Nineteen years later
In the midst of my reverie, a slight rustle stirred behind me. Someone stood in front of my paper covered desk. I shrugged my shoulders, but did not turn around.
“Sorry, but I’m tied up right now. You’ll have to talk with my secretary, Connie. She should be at her desk just outside my office,” I said, pointing with my left hand to the door, not looking over my shoulder.
I resumed typing, even though no sounds of movement occurred behind me.
Three minutes passed with an awkward silence echoing off the walls of the office. I finally threw my hands up in disgust, pivoted around in my chair, and said, “Okay, what do you – ”
The rest of my sentence withered away into nothingness.
There, in front of the walnut desk, stood an enormous angel with black shiny hair. A loose white robe covered him from his elbows to knees, but it did little to hide his muscular build which reminded me of a celestial Andre the giant. But unlike Andre, a holy presence radiated from the heavenly visitor. Although the angel’s face appeared peaceful, a combat readiness radiated from him.
Still, the angel did not speak.
I felt flustered and wondered about the proper etiquette for greeting a heavenly emissary.
“What do you want?” I eventually spit out.
“I have a message for you from the Lord,” said the angel in a crisp staccato cadence without any discernible accent.
“What… what is it?”
The angel’s emerald eyes stared into mine.
“The Lord says that you need to resign from the American church beauty pageant. The pretentious church system you have so enthusiastically flaunted is only beautiful to men, and not to the Lord Jesus. He loves another church which is considered ugly to most men,” said the angel. Then he paused a beat before adding, “What response should I give to the Lord?”
If the ceiling had collapsed upon me, I would have ignored it. The angel’s words rendered me speechless with their authority and power. Like most Christians, I had followed the traditional path for believers with a preacher’s calling on their lives. I attended a respected Bible school, was ordained, started a church, and now was the senior pastor of it. I seemed successful, anointed, and was engaged to a godly woman. And now this?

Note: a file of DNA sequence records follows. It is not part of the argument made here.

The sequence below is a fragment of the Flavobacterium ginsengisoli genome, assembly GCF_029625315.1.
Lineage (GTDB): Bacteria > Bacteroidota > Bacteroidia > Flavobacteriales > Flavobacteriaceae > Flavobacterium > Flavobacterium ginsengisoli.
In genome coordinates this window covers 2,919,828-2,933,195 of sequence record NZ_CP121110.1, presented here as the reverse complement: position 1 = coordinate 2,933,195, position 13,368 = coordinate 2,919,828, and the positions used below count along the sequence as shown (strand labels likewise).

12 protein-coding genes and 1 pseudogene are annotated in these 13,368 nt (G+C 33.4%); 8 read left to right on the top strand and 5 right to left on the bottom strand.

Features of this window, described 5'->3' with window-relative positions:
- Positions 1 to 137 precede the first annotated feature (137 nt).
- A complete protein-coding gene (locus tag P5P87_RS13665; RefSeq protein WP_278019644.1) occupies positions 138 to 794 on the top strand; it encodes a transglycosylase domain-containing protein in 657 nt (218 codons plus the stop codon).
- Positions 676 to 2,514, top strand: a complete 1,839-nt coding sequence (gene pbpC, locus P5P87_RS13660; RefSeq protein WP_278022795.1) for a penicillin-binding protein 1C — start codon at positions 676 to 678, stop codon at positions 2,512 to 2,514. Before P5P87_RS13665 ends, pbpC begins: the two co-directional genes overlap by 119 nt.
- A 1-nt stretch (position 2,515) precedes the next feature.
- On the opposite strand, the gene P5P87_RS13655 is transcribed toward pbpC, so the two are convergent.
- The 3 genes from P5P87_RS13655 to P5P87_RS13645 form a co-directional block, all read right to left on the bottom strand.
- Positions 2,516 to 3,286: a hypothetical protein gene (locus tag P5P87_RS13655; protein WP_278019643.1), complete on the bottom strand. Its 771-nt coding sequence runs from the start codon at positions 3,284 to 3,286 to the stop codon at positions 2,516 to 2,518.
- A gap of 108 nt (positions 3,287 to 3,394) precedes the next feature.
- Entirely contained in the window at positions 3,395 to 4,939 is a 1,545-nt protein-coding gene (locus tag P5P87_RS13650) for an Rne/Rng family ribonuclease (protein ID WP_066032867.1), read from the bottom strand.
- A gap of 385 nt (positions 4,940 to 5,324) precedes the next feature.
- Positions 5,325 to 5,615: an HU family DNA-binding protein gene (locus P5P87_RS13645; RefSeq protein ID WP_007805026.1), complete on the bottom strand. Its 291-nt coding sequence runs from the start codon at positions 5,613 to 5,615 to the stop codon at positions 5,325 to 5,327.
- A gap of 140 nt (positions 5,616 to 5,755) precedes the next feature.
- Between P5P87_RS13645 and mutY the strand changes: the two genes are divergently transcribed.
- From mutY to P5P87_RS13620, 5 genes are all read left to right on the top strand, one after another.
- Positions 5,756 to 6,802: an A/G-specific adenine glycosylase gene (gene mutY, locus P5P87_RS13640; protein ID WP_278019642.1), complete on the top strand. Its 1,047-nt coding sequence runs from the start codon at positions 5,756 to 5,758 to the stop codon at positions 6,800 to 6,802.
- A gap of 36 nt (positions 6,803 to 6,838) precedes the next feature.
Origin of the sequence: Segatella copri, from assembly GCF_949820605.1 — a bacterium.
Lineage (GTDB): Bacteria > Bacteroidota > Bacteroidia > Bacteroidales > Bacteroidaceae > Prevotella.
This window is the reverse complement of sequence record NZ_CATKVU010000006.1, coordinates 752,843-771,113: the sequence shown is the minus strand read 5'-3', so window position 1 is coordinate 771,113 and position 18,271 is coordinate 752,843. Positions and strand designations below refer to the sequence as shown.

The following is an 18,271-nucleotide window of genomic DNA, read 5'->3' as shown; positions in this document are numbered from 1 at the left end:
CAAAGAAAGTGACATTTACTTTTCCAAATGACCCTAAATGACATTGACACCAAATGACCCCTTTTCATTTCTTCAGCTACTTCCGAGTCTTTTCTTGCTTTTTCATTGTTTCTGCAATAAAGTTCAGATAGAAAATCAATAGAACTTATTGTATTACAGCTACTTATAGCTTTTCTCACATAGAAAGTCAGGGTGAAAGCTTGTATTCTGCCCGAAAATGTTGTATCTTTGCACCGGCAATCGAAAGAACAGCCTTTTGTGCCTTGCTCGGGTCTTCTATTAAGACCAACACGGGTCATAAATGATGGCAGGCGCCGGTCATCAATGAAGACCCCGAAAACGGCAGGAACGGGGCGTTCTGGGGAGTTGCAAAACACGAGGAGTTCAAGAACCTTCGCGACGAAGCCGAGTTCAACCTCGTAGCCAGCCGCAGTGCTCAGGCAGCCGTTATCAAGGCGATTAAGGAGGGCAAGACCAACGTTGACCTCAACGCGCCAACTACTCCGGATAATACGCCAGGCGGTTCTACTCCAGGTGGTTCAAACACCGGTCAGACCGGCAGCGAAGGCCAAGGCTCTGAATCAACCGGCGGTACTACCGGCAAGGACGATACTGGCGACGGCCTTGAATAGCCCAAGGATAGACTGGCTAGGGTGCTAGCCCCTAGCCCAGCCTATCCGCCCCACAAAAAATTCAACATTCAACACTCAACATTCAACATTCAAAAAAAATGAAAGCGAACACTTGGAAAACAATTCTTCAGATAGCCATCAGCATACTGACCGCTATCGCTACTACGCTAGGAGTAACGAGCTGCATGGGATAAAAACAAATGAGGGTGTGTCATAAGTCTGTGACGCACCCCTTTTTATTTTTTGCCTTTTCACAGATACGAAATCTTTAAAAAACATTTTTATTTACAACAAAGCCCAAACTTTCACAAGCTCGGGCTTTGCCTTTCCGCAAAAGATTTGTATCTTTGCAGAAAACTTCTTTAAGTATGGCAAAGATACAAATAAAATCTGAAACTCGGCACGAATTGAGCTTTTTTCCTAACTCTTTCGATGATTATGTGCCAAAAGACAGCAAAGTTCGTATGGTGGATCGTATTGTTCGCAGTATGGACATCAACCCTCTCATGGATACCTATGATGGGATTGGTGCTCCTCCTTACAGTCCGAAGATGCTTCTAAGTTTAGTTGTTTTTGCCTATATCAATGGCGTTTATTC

“Pl-please wait a moment,” I whispered. “Would it be okay to ask some questions?”
“Yes, go ahead.”
“Why would the Lord ask me to make such drastic changes now, in the midst of my most productive years?”
“Because there is still time to deprogram you and prepare you for the future.”
The angel’s blazing eyes forced me to look away. My hand automatically moved to my cap, adjusting its position. Why me? I thought. Why not someone else?
But even in the midst of my discomfort, I somehow remembered several Christian pioneers who suffered similar heart wrenching setbacks. The early church referred to those experiences as limps, much like the limp Jacob incurred after wrestling with God at Peniel.
“What does the Lord want me to do?” I asked without looking at the angel.
“Resign your pastor’s position from the church, move to Los Angeles, and become a car salesman.”
I gasped, but no words came out of my mouth.
The heavenly visitor paid no attention to my anguish and seemed totally detached from the whole scene.
“What answer shall I give the Lord?”
(The above is the second part of Chapter 2 for a new novel I’m writing, The Day LA Died, © Larry Nevenhoven, 2012.)
(Continued in Part 6)